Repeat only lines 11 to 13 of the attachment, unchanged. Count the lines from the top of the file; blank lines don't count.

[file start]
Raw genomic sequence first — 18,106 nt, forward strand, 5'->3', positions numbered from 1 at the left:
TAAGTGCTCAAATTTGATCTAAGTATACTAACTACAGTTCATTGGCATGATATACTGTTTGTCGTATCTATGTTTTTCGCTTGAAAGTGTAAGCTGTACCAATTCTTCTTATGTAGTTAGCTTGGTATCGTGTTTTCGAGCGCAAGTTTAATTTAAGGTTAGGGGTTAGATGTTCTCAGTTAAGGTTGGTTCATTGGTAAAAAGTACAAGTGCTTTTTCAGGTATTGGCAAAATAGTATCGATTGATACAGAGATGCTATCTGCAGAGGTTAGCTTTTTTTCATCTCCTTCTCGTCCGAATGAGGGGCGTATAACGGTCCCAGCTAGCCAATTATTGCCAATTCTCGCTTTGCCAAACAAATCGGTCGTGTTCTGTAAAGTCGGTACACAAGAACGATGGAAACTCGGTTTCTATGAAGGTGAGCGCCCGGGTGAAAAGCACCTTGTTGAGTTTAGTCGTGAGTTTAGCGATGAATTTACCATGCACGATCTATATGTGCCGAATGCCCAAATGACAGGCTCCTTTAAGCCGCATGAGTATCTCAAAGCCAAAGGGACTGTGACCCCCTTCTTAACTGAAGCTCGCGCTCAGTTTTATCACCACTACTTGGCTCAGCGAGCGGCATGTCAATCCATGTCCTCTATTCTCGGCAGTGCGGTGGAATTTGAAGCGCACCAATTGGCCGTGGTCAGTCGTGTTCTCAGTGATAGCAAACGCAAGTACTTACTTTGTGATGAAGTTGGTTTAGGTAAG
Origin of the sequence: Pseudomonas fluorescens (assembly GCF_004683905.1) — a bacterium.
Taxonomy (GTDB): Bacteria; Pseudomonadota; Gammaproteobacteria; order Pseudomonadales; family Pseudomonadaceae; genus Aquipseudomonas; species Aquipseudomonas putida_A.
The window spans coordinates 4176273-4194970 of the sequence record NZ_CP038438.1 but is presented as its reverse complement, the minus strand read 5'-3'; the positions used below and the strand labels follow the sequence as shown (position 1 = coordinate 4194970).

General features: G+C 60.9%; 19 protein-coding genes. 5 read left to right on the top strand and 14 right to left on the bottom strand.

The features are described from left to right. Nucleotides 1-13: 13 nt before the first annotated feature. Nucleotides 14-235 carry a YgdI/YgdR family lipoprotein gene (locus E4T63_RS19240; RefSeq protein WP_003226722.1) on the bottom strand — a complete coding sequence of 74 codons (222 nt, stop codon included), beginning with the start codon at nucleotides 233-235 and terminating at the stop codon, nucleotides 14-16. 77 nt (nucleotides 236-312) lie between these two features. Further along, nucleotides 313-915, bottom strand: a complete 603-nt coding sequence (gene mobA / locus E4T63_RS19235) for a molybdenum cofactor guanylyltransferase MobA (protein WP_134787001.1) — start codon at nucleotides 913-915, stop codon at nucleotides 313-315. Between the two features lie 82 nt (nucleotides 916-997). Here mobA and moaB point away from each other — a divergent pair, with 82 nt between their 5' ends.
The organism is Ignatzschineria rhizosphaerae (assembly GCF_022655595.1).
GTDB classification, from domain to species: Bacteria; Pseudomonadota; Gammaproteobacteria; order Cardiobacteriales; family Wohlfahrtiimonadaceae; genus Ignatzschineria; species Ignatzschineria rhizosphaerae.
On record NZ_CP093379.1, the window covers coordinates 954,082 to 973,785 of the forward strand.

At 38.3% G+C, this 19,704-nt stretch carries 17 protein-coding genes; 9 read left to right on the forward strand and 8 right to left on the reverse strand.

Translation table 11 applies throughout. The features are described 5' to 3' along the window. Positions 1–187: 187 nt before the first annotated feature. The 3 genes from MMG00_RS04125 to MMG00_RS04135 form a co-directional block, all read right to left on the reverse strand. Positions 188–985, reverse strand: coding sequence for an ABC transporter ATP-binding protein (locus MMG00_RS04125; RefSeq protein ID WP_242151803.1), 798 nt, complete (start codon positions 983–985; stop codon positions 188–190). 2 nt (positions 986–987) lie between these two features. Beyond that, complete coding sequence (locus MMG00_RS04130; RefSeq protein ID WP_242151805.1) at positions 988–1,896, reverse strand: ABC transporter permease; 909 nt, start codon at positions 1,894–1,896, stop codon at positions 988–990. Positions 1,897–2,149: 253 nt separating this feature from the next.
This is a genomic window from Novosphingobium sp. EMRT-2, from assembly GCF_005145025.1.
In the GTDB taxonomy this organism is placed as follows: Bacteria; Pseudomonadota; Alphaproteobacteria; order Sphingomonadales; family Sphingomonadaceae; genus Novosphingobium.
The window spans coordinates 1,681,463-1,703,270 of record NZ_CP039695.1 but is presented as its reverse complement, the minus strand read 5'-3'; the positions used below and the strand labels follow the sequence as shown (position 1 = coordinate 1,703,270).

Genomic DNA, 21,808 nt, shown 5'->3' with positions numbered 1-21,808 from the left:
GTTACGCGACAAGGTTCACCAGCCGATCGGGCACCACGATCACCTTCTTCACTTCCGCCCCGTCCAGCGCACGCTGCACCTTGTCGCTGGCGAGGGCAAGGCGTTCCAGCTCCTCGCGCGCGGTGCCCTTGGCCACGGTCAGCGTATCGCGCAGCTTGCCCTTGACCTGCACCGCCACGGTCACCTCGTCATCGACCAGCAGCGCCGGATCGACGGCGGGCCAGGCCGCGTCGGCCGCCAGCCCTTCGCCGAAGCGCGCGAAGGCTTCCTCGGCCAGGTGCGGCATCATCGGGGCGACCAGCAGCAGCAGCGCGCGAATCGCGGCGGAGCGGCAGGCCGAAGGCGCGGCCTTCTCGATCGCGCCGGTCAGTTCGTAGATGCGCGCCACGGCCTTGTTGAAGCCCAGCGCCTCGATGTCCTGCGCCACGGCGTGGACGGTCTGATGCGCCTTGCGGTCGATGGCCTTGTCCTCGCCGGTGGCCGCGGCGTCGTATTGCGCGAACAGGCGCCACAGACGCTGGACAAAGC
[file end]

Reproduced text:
At 38.3% G+C, this 19,704-nt stretch carries 17 protein-coding genes; 9 read left to right on the forward strand and 8 right to left on the reverse strand.

Translation table 11 applies throughout. The features are described 5' to 3' along the window. Positions 1–187: 187 nt before the first annotated feature. The 3 genes from MMG00_RS04125 to MMG00_RS04135 form a co-directional block, all read right to left on the reverse strand. Positions 188–985, reverse strand: coding sequence for an ABC transporter ATP-binding protein (locus MMG00_RS04125; RefSeq protein ID WP_242151803.1), 798 nt, complete (start codon positions 983–985; stop codon positions 188–190). 2 nt (positions 986–987) lie between these two features. Beyond that, complete coding sequence (locus MMG00_RS04130; RefSeq protein ID WP_242151805.1) at positions 988–1,896, reverse strand: ABC transporter permease; 909 nt, start codon at positions 1,894–1,896, stop codon at positions 988–990. Positions 1,897–2,149: 253 nt separating this feature from the next.
This is a genomic window from Novosphingobium sp. EMRT-2, from assembly GCF_005145025.1.